Not all the navigational information about U.S. coastal waters is included on NOAA charts (either paper or electronic). The extra stuff is included in the U.S. Coast Pilot, which is published in nine regional volumes. The pilots, first published in 1858, have changed from black and white only to color to book-length electronic files available for download. Now the Coast Survey has enabled interactive digital technology to give mariners a more accessible product.
The Coast Survey explained further: "Breakthroughs in digital editing and publishing have allowed us to produce the U.S. Coast Pilot in a digital format called extensible markup language (XML). People won’t notice a difference from the original format — it looks the same as the paper copy — but the online version has some neat interactive features. To find them, go to the U.S. Coast Pilot, select your volume, and then click on a chapter in the left hand HTML column.
This new version of the U.S. Coast Pilot is formatted for reading on the web. Certain place names and objects, highlighted in green, are now directly view-able on a nautical chart and linked to entries in the official U.S. Geographic Names database. Some other features include:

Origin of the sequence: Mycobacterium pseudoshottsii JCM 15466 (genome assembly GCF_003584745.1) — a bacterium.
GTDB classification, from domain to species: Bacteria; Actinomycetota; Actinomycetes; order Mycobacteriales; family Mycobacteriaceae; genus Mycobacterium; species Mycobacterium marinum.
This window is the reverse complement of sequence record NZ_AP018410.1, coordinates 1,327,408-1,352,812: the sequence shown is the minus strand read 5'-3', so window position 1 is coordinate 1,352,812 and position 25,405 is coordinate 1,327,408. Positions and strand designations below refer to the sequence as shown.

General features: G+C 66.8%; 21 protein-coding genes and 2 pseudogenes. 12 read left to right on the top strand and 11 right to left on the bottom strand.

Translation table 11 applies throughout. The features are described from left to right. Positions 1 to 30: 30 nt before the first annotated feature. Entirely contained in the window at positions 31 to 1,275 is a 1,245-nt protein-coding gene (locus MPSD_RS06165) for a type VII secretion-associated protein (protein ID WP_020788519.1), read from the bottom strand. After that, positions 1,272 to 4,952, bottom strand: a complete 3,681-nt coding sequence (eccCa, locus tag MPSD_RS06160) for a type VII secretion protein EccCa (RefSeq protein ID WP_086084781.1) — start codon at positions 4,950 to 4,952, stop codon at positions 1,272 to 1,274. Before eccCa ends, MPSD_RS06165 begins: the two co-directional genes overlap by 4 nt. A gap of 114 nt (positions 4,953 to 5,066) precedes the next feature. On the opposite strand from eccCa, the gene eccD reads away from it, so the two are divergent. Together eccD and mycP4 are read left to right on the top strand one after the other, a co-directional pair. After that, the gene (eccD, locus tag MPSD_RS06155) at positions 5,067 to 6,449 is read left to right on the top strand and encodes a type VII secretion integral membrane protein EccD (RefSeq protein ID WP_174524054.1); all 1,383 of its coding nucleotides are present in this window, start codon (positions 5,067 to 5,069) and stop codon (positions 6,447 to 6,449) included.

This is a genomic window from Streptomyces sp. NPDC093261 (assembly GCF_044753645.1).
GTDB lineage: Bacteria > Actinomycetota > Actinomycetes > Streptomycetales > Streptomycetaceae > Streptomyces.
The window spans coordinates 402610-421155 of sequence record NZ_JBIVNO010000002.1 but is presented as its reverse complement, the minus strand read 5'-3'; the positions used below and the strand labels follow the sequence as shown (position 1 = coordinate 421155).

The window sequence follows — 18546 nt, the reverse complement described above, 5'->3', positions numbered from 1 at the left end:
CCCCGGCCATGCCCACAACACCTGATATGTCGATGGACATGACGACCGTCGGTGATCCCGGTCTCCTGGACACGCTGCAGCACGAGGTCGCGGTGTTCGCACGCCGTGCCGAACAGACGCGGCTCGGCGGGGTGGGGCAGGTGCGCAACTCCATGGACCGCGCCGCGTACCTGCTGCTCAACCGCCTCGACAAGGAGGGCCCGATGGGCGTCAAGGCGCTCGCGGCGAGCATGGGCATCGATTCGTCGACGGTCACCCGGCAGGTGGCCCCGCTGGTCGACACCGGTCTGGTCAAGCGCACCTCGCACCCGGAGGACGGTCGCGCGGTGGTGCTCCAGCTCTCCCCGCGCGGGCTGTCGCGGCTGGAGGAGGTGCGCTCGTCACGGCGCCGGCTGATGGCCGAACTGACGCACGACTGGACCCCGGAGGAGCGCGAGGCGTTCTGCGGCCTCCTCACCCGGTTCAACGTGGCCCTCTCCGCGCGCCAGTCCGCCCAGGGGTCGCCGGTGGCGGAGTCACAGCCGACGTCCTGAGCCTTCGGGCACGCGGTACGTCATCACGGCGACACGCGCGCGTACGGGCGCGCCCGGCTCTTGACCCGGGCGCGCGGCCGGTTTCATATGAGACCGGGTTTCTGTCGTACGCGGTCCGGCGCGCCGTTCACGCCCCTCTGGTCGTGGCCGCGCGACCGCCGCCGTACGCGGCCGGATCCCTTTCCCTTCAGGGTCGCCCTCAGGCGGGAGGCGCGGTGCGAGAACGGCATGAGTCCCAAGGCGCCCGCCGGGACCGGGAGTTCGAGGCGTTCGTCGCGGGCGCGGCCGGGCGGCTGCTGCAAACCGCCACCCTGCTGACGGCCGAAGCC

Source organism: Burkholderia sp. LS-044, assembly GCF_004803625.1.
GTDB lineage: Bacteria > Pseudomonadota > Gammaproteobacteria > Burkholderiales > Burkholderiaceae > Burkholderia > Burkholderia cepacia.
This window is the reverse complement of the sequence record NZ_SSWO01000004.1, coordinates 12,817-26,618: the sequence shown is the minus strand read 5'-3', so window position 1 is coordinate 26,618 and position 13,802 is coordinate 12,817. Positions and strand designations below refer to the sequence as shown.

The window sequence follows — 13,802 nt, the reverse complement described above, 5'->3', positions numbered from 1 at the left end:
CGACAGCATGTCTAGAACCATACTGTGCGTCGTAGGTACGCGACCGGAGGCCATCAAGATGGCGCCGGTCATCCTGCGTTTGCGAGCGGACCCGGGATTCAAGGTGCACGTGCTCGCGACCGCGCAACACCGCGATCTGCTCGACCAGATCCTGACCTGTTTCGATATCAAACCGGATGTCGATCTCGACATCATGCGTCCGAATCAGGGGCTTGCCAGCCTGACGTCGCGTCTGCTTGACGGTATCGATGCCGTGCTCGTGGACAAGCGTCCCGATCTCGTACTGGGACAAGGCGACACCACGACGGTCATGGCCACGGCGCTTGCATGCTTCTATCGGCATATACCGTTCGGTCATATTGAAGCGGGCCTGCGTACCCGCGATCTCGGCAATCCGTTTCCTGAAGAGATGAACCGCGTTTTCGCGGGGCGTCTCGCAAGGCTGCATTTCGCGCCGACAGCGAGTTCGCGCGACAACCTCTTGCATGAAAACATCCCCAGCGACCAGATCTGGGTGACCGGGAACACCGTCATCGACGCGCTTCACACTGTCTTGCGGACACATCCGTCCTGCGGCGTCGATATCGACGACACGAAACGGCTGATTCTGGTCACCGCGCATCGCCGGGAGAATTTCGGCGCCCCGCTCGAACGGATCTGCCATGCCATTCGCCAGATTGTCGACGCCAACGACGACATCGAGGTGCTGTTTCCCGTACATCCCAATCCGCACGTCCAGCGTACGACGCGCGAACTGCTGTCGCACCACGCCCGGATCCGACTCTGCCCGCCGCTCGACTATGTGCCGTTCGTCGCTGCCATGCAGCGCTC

• images that enlarge when clicked;
• an interactive table of contents for each book; and
• raster nautical chart links (highlighted in light blue) that can be viewed with each section in the book.
Coast Survey updates the Coast Pilot weekly, and now readers can see where we made changes. The system automatically highlights changes (in gray), and retains those highlights until the next annual version is published. (The print-on-demand paper copy contains all updates made up to the time of printing.) The annual versions are published on a staggered yearly schedule.
Contact firstname.lastname@example.org with any questions or comments about the Coast Pilot, the format, downloads, or XML code."
In the post it is noted that a tablet- or laptop-sized screen is required, the system is not mobile friendly.